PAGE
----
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Biological Illogical

Biological hazards universal symbol
Even the universal warning symbol for biological hazards looks threatening with the claw-like shapes ready to latch on or bite unsuspecting victims. Biological warfare can come from microbes, animals, plants, and genetically modified agents. But viruses and bacteria are dumb. How do they tell friend from foe? Do they even have friends?

In the midst of a worldwide pandemic it seems appropriate to blog about biological warfare. Some high-ranking American officials believe the novel coronavirus, the source of the covid-19 plague that has killed nearly 500,000 Americans, is a form of biological warfare foisted on the United States by China. More about that later. But this is scary stuff to be sure. A subset of biological warfare is entomological warfare — insects! I was shocked to discover American scientists “experimented” with insect attacks by releasing mosquito hordes on some U.S. states. This blog is chiefly concerned with state-sponsored biological warfare and not bioterrorism conducted by independent evil-doers. That could be a whole other blog.

History of biological warfare

The British gave blankets from smallpox patients to American Indians besieging Fort Pitt.
Ottawa Chief Pontiac may have received smallpox-infected blankets from the British in 1763 during negotiations surrounding the future of Fort Pitt in present-day Pittsburgh. Pontiac and his confederation of Indian tribes were laying siege to the fort during the French and Indian War.

A well-known case of early biological warfare involved Sir Jeffrey Amherst, the commander-in-chief of British forces in North America during the French and Indian War. A trader inside the besieged Fort Pitt where smallpox patients were being treated, reportedly got the cruel idea to give two blankets and a silk handkerchief from the fort’s hospital to Indian emissaries hoping to negotiate a British surrender. Amherst was not involved in the blanket exchange, but he and another British officer had been discussing the same idea — and Amherst put the idea to paper — so the British general has come down in history as a virtual war criminal.

There is no record at all the smallpox attack worked. The disease had probably already gone through the Indian tribes besieging the fort, and the survivors would have had immunity. Besides, the British needn’t have bothered. Smallpox and around 30 other European diseases naturally spread through the East Coast and Canadian tribes, decimating populations and in some cases entirely wiping out Indian communities. In South America and the Caribbean, European diseases killed 90 percent of the native populations.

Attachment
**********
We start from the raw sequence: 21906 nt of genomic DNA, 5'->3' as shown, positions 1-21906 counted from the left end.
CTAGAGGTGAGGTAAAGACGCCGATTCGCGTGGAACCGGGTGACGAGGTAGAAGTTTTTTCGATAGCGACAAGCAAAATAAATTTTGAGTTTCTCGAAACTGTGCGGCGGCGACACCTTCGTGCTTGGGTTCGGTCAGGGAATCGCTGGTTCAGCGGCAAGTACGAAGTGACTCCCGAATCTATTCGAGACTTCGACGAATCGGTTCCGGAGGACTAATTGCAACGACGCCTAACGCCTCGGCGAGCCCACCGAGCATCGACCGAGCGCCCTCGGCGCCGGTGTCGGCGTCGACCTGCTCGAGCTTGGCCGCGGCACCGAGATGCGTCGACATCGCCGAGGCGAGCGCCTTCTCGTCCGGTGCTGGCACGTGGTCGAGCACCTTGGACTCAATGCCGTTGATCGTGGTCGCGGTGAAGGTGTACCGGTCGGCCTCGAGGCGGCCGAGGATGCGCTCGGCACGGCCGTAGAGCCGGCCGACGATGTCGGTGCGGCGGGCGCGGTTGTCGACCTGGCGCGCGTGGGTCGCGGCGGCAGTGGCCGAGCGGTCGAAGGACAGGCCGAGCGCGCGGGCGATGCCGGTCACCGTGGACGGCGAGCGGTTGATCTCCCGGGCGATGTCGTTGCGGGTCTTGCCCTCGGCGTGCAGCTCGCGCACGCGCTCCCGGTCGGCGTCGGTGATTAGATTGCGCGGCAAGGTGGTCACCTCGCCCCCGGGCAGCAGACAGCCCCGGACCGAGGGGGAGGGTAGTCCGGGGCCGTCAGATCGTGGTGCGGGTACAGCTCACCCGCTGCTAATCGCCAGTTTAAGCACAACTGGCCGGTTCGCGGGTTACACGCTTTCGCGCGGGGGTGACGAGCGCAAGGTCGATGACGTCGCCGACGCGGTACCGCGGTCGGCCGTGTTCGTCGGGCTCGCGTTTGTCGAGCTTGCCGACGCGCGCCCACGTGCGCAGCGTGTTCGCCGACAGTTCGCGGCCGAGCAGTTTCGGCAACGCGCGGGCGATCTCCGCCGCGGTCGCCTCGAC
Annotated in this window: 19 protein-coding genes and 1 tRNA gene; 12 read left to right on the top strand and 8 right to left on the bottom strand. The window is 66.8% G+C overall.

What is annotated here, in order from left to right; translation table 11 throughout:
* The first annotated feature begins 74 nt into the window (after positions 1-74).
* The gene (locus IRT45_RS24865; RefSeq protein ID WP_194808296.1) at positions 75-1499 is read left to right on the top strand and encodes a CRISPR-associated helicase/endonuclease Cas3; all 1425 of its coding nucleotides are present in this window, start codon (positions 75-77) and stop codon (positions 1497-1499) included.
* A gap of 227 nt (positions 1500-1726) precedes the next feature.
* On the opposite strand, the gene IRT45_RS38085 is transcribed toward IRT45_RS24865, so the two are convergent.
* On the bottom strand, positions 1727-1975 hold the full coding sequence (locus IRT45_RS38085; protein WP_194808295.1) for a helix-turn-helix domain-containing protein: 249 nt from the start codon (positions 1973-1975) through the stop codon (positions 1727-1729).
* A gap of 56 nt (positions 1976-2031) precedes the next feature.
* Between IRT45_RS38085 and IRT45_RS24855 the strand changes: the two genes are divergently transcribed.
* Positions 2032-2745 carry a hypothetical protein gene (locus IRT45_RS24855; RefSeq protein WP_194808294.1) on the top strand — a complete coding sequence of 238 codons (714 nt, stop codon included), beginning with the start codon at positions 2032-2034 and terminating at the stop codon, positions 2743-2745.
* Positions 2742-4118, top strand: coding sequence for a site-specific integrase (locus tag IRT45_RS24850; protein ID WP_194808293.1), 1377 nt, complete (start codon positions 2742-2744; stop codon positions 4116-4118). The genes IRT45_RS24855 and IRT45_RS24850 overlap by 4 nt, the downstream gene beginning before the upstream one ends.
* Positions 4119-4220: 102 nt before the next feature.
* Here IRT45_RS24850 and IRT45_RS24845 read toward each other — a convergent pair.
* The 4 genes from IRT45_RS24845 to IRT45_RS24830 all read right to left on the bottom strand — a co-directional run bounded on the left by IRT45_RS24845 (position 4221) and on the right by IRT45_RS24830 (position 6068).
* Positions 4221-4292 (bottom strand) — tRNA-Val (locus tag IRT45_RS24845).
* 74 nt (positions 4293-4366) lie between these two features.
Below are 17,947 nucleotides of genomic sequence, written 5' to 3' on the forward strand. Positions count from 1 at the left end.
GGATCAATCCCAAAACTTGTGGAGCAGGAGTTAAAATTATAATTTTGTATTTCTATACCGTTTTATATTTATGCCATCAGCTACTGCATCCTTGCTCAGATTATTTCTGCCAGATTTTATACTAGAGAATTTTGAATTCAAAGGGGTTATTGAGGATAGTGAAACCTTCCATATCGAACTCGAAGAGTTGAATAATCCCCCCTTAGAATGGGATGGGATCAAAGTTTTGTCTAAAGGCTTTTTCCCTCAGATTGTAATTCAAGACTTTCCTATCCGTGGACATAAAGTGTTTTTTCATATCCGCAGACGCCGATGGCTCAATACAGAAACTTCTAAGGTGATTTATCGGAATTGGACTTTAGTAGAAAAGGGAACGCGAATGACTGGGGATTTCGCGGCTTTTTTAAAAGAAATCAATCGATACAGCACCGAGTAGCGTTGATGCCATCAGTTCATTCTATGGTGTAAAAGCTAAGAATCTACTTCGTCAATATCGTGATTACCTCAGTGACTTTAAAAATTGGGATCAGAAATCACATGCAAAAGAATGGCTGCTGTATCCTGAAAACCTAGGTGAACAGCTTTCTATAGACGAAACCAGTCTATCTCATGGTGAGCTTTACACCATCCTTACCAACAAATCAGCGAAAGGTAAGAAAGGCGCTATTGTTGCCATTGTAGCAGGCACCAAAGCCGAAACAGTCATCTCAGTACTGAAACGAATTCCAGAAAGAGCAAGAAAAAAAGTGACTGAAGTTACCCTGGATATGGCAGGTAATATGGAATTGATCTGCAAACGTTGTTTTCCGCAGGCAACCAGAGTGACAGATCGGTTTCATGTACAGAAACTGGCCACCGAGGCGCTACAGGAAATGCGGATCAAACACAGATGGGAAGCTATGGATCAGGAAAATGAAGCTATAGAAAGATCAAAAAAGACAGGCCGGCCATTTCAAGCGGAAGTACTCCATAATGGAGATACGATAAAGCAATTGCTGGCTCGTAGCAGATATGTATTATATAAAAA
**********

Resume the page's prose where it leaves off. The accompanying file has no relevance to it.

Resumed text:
While warhistorybuffs know about Amherst and his blankets, I was surprised to learn biological warfare goes back way farther than the 1700s. No one knew about germs — microbes like bacteria and viruses. But everyone knew “something” could make groups of people get sick and die. And military leaders reasoned dead bodies carried that “something.” So the first “vector” or pathway for biological warfare was corpses. French researcher Friedrich Frischknecht (Author photo) writes about the history of biological warfare in an interesting scholarly article.

Frischknecht notes the bodies of plague victims could be catapulted over city walls or thrown down water wells. Holy Roman Emperor Frederick I, known as Barbarossa in Italy, tried fouling water wells with corpses while fighting in Tortona, Italy, in 1155. Crusaders liked to pitch bodies and heads of their Muslim enemies over the walls, but that was mostly a terror tactic. The Mongols weaponized the idea in 1346 when they catapulted plague victims over the city walls of Caffa on the Crimean peninsula.

Biological warfare continued to evolve. In 1495 Spanish troops mixed the blood of leprosy victims with wine and sold to their French opponents in Naples, Italy. In 1650 the Polish fired saliva from rabid dogs at their opponents. Our own Confederate side tried the blanket trick again when they sold coverings taken from Yellow Fever victims to Union troops in 1863. No one knew at that time Yellow Fever was contracted from mosquitoes and couldn’t be spread by blankets.

Leave it to the Japanese during World War II to research, experiment (on humans), and deploy biological attacks on a large scale in China. Japanese ultra-nationalists had warped and twisted traditional philosophies so anyone who wasn’t Japanese was considered sub-human, or non-human, and fair game for rape, torture, and murder. A researcher named Shiro Ishii began studying weaponized pathogens in 1930 and his program grew to more than 5,000 people. The “mad” scientists killed as many as 600 (mostly Chinese) prisoners a year in human experiments. Japan declared war on China in 1937 and proceeded to kill millions of Chinese by various methods. The Japanese army poisoned more than 1,000 water wells to study cholera and typhus outbreaks. Japanese planes dropped plague-infested fleas over Chinese cities. The French researcher Frischknecht says some of the epidemics they caused persisted for years after the war.

Ishii’s case remains one of the most infamous injustices following the Japanese surrender in 1945. Instead of hanging, Ishii avoided any punishment and became a well-paid consultant to not only pharmaceutical firms, but also the U.S. government, which mounted its own biological warfare program over worries about defending against Soviet biological attacks.